• 1 × Power Supply Some of these chips can suck down as much as an Amp when operating, so something more robust than the stock Raspi power supply is needed

  • SegaGenesisForever

    jareklupinski10/06/2016 at 14:13 0 comments

    The first module I will develop for the ChipTuneForever project will be a Sega Genesis Hat. I already have a lot of experience working with the chip, so I'm pretty much set on the hardware side. On the software side, I have some learning ahead of me to do: I'm picturing a simple interface in python that takes arbitrary VGM/VGZ files, parses and decompresses them, and pipes the appropriate instructions to the sound chips on the Hat.

    I have finished the first prototype and sent the board off to production. Once the board is back in I'll assemble it and start writing the interface code. Currently the chips are accessible using the Raspberry Pi's SPI interface, which allows for ( as I've read ) up to 125MHz on the SCLK line, which according to the 74AHCT595 datasheet is definitely doable. This will keep the sound chips fed fast enough to maintain a 44.1KHz sample rate (the rate at which VGM files are played).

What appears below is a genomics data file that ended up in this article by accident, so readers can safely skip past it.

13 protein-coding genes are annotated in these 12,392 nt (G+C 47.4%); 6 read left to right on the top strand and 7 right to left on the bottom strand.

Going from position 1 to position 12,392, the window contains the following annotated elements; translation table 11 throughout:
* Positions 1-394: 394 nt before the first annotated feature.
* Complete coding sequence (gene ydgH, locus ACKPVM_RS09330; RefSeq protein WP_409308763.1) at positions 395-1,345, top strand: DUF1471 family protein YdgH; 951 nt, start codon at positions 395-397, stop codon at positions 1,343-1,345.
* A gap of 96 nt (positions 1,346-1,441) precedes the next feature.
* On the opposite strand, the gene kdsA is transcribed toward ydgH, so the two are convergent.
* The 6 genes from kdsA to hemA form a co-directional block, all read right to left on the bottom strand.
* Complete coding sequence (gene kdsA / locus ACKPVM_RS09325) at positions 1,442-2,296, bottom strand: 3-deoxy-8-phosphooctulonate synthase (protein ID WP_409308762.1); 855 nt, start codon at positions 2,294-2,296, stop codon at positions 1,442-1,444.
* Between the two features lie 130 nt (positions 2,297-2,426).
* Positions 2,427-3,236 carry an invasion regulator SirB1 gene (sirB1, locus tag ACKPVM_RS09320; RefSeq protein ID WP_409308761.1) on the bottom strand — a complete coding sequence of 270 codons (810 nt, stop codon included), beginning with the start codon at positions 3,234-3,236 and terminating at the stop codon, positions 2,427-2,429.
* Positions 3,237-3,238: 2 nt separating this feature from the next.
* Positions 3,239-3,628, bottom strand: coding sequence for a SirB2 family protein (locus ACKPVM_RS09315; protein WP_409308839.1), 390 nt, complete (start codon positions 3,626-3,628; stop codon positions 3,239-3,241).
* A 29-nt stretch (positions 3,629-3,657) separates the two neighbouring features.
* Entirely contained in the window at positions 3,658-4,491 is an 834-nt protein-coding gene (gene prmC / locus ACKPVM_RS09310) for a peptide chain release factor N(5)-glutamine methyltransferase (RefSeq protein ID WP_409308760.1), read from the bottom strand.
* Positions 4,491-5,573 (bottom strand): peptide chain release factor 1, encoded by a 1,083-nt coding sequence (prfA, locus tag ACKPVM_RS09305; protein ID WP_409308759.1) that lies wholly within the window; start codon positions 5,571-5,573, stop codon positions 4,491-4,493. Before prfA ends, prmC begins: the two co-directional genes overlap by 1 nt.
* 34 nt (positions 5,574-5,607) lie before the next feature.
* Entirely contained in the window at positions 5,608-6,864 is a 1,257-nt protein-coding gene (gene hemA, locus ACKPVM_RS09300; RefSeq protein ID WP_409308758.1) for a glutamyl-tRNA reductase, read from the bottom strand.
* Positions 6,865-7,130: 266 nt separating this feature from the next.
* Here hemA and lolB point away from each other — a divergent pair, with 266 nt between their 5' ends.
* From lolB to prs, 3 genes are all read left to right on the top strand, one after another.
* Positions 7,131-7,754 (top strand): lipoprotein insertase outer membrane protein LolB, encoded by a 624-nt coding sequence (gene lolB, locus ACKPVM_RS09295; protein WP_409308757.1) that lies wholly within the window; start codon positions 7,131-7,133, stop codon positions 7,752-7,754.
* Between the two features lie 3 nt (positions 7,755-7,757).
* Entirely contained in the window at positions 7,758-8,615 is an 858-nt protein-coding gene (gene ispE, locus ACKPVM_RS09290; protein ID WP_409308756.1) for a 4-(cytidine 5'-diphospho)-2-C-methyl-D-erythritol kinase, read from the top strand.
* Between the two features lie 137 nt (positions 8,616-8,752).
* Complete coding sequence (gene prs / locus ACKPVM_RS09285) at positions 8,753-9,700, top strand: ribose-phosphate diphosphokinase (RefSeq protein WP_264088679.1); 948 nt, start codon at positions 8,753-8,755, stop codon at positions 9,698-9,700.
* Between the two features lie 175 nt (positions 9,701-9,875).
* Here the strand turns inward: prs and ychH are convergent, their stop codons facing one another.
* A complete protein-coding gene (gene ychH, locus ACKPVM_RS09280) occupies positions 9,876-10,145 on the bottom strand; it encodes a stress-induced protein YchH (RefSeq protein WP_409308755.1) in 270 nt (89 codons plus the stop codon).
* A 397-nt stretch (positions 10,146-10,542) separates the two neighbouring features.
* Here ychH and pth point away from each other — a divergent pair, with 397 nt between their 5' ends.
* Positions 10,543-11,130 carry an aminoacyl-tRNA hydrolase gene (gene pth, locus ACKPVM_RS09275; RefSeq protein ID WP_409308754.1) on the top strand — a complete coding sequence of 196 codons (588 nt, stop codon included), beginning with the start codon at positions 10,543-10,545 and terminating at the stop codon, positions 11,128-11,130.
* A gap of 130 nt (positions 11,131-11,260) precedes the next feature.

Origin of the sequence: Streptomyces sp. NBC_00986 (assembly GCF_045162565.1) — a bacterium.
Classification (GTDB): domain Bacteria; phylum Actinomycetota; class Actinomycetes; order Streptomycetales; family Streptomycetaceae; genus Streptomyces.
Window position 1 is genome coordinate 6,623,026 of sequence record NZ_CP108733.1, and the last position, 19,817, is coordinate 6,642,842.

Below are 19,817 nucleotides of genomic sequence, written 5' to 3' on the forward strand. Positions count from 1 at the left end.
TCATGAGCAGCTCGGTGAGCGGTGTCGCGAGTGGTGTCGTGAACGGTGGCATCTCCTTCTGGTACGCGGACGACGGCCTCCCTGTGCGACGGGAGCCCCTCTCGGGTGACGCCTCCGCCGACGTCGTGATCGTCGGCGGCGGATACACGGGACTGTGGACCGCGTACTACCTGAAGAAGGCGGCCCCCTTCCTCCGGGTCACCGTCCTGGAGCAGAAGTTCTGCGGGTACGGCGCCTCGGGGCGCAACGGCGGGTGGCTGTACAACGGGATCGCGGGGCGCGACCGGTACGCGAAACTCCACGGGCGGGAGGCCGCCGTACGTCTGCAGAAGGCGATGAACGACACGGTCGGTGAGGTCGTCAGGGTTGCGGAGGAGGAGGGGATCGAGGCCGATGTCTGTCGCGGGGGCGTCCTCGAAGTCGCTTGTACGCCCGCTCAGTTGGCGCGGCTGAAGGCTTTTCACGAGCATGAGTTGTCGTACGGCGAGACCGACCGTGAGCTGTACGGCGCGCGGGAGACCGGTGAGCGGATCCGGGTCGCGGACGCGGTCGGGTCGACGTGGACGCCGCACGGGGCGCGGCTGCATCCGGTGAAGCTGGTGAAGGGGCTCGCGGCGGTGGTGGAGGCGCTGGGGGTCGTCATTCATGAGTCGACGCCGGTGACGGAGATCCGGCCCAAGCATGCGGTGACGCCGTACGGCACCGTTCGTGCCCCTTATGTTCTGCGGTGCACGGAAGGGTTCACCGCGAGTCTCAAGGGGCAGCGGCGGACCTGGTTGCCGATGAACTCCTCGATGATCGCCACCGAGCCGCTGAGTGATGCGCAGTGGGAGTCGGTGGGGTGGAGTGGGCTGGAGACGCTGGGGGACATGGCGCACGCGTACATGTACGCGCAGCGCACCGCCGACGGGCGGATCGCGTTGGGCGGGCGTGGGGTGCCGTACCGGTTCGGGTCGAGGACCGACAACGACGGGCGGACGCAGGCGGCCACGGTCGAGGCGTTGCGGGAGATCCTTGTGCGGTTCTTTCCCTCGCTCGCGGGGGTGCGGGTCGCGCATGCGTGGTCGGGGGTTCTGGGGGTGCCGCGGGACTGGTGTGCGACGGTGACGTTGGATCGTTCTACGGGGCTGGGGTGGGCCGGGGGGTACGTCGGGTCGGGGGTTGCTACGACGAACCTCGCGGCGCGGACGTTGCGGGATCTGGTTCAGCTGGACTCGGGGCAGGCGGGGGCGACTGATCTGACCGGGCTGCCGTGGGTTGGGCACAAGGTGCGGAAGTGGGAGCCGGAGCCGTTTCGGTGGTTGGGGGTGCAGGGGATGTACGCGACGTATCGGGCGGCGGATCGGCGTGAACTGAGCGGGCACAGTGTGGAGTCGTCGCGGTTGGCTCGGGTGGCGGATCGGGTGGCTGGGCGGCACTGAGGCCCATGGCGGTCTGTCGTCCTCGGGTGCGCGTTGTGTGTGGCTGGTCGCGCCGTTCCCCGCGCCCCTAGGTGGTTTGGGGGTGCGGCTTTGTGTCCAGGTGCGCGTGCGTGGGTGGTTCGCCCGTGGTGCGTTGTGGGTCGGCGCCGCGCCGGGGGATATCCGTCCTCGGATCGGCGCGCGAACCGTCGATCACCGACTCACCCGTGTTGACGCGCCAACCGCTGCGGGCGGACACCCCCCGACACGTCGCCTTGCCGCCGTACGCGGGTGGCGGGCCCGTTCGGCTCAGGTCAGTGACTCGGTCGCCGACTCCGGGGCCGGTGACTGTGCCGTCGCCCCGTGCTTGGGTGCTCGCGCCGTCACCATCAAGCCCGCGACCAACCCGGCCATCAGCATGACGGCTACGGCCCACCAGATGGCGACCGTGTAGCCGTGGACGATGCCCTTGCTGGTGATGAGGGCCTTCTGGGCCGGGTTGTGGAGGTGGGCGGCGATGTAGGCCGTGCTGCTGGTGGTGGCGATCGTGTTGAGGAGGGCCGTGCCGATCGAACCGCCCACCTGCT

View project log

  • 1
    Step 1

    Prepare your Raspberry Pi ( Only necessary once, if you've never set up a ChipTuneForever Hat before)

  • 2
    Step 2

    Plug in the Hat on top of the Pi

  • 3
    Step 3

    Plug in an Amplifier

View all 4 instructions

Enjoy this project?



Jesse wrote 08/08/2017 at 14:08 point

Is this project still being worked on? This seems like it would be more expandable than the Genesis Forever project. I also saw in a YouTube comment you left on one of your videos (for Genesis Forever though) that you planned on putting kits together for this, I would definitely be interested in that.

  Are you sure? yes | no

ajlitt wrote 10/23/2016 at 06:33 point

I really enjoyed your demo on the HAD TV hangout earlier.

Here's a thought on your timing problems in Linux: Let the SPI interface do the timing for you.